"It is a minor heart condition. It is not the same as a heart attack ... It is compatible, once treated, with a completely normal quality and quantity of life.

"He may never, ever have another one, there are people who have one attack in their lives, or he may have another one in five years or 10 years. It is impossible to predict. But after a couple of days of rest, there is no real reason for him to stop playing tennis or to stop being Prime Minister, based on this."

That's the positive side of the Mr Blair's condition. Yet inevitably there will be doubts in the mind of wife Cherie and concerns among his children that the Prime Minister, at the very least, must start to take things more easily – and perhaps should consider his long-term future.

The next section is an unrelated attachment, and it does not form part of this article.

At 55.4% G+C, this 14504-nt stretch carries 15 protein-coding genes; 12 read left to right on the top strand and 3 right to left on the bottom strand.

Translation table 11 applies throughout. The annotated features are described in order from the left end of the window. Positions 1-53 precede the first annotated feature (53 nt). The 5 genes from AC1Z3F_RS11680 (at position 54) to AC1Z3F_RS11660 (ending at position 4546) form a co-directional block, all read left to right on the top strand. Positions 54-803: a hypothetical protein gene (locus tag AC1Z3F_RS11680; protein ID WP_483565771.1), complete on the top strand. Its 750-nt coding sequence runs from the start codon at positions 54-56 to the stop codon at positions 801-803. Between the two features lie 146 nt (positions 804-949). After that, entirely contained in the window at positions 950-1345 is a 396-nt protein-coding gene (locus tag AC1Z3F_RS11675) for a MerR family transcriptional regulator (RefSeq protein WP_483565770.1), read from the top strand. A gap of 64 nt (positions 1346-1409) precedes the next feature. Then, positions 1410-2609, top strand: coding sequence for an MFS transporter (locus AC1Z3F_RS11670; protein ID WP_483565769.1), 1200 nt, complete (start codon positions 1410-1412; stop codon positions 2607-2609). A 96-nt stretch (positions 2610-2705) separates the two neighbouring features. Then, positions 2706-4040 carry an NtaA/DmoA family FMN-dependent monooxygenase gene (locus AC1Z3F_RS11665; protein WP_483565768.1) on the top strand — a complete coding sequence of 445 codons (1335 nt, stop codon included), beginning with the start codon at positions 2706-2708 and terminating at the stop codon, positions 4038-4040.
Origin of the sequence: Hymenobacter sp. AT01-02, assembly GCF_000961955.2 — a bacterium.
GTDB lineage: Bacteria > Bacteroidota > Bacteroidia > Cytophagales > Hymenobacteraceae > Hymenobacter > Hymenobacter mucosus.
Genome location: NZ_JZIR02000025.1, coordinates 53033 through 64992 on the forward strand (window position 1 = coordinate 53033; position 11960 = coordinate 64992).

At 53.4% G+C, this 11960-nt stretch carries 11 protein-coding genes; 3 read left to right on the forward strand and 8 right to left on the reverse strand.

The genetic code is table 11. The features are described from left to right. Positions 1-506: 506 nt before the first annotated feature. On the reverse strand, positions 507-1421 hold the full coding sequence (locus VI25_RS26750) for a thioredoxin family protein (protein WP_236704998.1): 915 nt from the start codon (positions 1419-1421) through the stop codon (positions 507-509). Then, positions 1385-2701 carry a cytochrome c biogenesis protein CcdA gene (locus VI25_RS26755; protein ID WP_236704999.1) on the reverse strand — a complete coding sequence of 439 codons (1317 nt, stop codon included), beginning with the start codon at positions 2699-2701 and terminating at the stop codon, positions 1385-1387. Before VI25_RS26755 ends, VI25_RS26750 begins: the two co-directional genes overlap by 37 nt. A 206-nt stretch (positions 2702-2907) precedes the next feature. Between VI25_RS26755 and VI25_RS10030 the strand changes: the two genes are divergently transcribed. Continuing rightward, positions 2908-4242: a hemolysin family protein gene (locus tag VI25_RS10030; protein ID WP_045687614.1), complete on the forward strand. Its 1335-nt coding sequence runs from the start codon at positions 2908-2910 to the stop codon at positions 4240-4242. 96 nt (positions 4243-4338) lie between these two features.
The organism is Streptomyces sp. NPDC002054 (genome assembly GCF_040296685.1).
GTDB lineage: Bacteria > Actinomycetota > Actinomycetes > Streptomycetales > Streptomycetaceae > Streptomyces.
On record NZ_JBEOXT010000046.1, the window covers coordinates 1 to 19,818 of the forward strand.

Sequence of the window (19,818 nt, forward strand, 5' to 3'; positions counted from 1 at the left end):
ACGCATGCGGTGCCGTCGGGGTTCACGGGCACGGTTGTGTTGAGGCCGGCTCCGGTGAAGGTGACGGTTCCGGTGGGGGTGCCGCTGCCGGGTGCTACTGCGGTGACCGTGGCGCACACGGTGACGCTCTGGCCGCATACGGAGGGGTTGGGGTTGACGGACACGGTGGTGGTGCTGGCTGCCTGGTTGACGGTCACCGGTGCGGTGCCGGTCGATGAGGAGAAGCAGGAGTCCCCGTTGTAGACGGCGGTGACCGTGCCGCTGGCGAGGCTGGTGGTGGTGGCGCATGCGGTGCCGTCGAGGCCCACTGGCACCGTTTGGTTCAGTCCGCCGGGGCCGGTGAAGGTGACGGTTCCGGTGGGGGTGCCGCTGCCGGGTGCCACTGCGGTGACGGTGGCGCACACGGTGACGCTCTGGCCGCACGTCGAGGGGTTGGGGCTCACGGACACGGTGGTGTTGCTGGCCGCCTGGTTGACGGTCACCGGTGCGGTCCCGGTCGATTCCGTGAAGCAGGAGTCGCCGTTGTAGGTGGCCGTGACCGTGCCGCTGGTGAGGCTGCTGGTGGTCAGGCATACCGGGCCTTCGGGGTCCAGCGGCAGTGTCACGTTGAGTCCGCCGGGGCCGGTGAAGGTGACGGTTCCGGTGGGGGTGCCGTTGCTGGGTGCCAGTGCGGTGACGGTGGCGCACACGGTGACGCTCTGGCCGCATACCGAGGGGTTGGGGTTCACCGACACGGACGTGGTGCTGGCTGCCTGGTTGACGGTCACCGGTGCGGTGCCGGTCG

Notoriously, prime ministers and politicians tend to consider themselves immortal. Winston Churchill, Harold Macmillan and Margaret Thatcher would never countenance quitting – Churchill and Thatcher continued way beyond their natural shelf life while Macmillan would have done so had it not been for a prostate problem in 1963.

Tony Blair's natural instinct will be to shrug off his health scare and carry on regardless. As if to prove his infallibility, he held a series of meetings yesterday at Downing Street, his spokesman saying he was "fit, fine, in good spirits and 100% recovered."

Mr Blair is planning to resume his normal schedule today. He will attend his regular audience with the Queen tonight, face questions in the Commons and give a speech on public services tomorrow, and hold his monthly Press conference after chairing Cabinet before setting off on a regional tour on Thursday.

He believes that without him, the Labour Party will lose much of its electoral appeal. The New Labour project could even come to any end, especially if Gordon Brown takes over and returns the party back to its socialist roots.

Superman Blair indeed. But is it worth the candle?